A Very Broadway Mother’s Day

Sunday night at Feinstein’s 54/below, Director/Producer/convivial Host Scott Coulter presented a cornucopia of performing mothers with sons and daughters from the ages of five to 17 (and adults). Kids ranged from adorable and game to talented professionals in their own rights. There were a great many “aws” and a few tears.

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Lauren Fox, Jean Fox and Haley Fox

We open with one of two trios whose harmonies are spot-on appealing. Actress/singer, Lauren Fox, Jean Fox (their mother), and Haley Fox perform “Sentimental Journey” (Les Brown/ Ben Homer/Bud Green) with easy grace and appealing vocal arrangement. That the three begin a capella showcases just how much talent abides in the family. In fact, Jean Fox came up by way of The Brill Building, working with some of the best. The ladies used to sing together on car trips. (Some of us just played Geography.)

A second well modulated trio includes Joanna Gleason, her son, singer/songwriter, Aaron David Gleason, and daughter-in-law Stacy Bone-Gleason. Astonishingly, the Broadway actress doesn’t look much different than she did as the baker’s wife in Into the Woods. John Lennon/Paul McCartney’s “Because” enfolds us like a cashmere shawl.

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Stacy Bone-Gleason, Joanna Gleason, Aaron David Gleason

Jessica Boevers Bogart and her son, Easton (age seven) give us Irving Berlin’s “How Deep is the Ocean?” with some doodley doo flourish, after which the vocalist is joined by son Tru (age five) replete in tuxedo jacket, for their version of “The Nearness of (Tru) – You” (Hoagy Carmichael/ Ned Washington.) Watching Boevers Bogart on her knees with the boys, both of whom remembered every lyric, was warm and fuzzy.

For a jaunty “You’ll Never Get Away From Me” (Jule Styne/Stephen Sondheim) Sally Ann Tumas Skoric lent her splendid voice to a duet with 16 year-old, dreamboat son, Gregory Skoric who exuded professionalism. “It takes a special kind of mother to choose to sing from Gypsy on Mother’s Day!” quipped host Scott Coulter. Lois Sage and her son Alexander Oyen Sage gave us two songs by John Bucchino (on piano) reflecting both his skill and theirs.

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Sally Ann Tumas Skoric and Gregory Skoric

Jessica Hendy and her son Beckett, 10, (sitting on the piano top) sang “Tomorrow” (Martin Charnin/Charles Strouse). Though Beckett wants to be an ornithologist, he’s currently starring in Annie at school and last year played the wizard in The Wizard of Oz. Beckett is considering acting as a back-up since he only plays leads. Zena Goldrich (piano) and 17 year-old daughter Rachel Stern (vocal) offered Goldrich’s own, amusing “Alto’s Lament.”

Allison Posner dedicated “Always More” (Eli Bolin/Allison Posner) to her mother battling breast cancer in Florida. New mom Rachel Sklar, her sweetly behaved baby in a carrier, adapted the lyrics of Cy Coleman’s “You Can Always Count on Me” delivering a clear, pop interpretation: You’re nearly thirty pounds of solid kid/But look at what you did/You made me your mama…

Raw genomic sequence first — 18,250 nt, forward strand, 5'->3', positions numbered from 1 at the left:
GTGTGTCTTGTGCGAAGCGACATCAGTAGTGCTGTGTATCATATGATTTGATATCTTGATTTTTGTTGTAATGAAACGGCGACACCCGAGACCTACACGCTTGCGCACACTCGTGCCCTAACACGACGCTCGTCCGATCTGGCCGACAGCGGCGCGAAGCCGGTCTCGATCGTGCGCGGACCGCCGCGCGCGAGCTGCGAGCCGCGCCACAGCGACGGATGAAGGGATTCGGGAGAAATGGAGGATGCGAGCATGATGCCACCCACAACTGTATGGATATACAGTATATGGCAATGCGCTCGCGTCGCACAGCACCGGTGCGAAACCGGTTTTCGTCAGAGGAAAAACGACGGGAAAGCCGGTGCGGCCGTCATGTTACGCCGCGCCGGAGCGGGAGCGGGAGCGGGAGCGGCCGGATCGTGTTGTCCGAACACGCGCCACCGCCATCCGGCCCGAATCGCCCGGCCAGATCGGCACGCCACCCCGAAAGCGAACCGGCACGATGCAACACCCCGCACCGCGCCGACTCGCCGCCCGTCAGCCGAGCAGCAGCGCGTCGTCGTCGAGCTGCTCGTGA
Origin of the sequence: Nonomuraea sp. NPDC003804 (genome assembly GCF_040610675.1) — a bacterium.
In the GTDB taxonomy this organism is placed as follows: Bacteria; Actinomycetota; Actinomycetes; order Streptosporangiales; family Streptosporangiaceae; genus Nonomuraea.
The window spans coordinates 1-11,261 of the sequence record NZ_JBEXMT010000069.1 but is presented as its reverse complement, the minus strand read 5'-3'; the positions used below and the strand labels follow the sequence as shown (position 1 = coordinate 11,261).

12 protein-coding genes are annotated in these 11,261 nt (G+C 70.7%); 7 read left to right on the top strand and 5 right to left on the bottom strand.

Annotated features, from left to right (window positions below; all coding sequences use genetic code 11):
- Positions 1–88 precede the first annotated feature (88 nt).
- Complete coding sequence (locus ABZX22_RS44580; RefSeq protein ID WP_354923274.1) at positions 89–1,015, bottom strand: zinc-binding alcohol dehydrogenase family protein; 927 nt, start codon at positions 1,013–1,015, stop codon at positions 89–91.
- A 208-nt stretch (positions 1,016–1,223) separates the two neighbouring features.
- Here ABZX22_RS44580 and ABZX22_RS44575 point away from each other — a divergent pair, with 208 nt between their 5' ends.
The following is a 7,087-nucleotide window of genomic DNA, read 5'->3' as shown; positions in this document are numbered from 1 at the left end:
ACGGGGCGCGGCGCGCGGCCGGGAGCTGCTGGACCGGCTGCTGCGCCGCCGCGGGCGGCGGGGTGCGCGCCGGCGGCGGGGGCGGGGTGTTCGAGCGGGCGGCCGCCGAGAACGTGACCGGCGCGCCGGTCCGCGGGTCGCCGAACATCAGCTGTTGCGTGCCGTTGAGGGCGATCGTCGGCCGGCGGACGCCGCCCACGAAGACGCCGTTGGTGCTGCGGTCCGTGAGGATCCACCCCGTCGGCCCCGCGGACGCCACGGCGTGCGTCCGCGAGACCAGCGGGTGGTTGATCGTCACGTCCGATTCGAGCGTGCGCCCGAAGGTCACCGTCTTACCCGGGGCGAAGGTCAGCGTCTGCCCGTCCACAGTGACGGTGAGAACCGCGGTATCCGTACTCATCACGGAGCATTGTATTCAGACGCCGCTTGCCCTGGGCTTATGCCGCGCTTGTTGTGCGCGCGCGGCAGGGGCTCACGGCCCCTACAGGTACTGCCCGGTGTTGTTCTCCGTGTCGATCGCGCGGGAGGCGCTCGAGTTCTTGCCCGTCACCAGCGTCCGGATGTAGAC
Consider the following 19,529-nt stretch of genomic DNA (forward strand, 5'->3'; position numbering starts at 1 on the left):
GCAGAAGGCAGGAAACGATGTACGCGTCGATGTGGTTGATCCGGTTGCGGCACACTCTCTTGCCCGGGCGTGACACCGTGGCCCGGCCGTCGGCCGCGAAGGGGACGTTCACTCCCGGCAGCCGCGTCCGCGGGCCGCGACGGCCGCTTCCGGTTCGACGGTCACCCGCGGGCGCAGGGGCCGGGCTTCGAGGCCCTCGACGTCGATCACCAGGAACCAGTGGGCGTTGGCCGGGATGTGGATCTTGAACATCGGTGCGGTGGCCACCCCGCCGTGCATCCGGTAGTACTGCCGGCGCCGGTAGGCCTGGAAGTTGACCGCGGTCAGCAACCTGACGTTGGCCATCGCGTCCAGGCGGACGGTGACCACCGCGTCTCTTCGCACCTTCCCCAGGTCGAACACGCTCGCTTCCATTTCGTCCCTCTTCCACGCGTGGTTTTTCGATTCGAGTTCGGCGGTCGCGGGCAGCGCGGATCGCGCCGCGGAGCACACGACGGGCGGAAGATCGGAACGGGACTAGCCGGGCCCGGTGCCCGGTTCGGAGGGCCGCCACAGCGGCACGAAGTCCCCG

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Maxine Linehan and Rebecca Kloss

Maxine Linehan, whose Petula Clark show comes to Feinstein’s 54/Below on Saturday May 14, offers “Frere Jacques” with her very pretty and poised daughter, five year-old Rebecca Kloss on violin, followed by a solo “In My Daughter’s Eyes” (James T. Slater). The latter arrives part gospel, part lullaby and palpably all heart. Lovely.

Leave it to Stacy Sullivan and actress/singer daughter Savannah Brown (also on guitar) to offer the eclectic “Chasing Cars” (Gary Lightbody/Nathan Connolly/Tom Simpson/Paul Wilson/Jonny Quinn.) Sound is warm and feathery. These ladies radiate light. Sullivan then sings, or rather, enacts, Maury Yeston’s “New Words” with such sincerity one can practically see her reach across the room to her children.

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Savannah Brown and Stacy Sullivan

We close with Joanna Gleason’s pretty “Goodnight My Angel” (Billy Joel): Someday we’ll all be gone/But lullabyes go on and on. /They never die/That’s how you/And I/Will be…

Musical Director/Piano-Michael Holland

Photos Maryann Lopinto
Opening: The Cast

About Alix Cohen (1722 Articles)
Alix Cohen is the recipient of ten New York Press Club Awards for work published on this venue. Her writing history began with poetry, segued into lyrics and took a commercial detour while holding executive positions in product development, merchandising, and design. A cultural sponge, she now turns her diverse personal and professional background to authoring pieces about culture/the arts with particular interest in artists/performers and entrepreneurs. Theater, music, art/design are lifelong areas of study and passion. She is a voting member of Drama Desk and Drama League. Alix’s professional experience in women’s fashion fuels writing in that area. Besides Woman Around Town, the journalist writes for Cabaret Scenes, Broadway World, TheaterLife, and Theater Pizzazz. Additional pieces have been published by The New York Post, The National Observer’s Playground Magazine, Pasadena Magazine, Times Square Chronicles, and ifashionnetwork. She lives in Manhattan. Of course.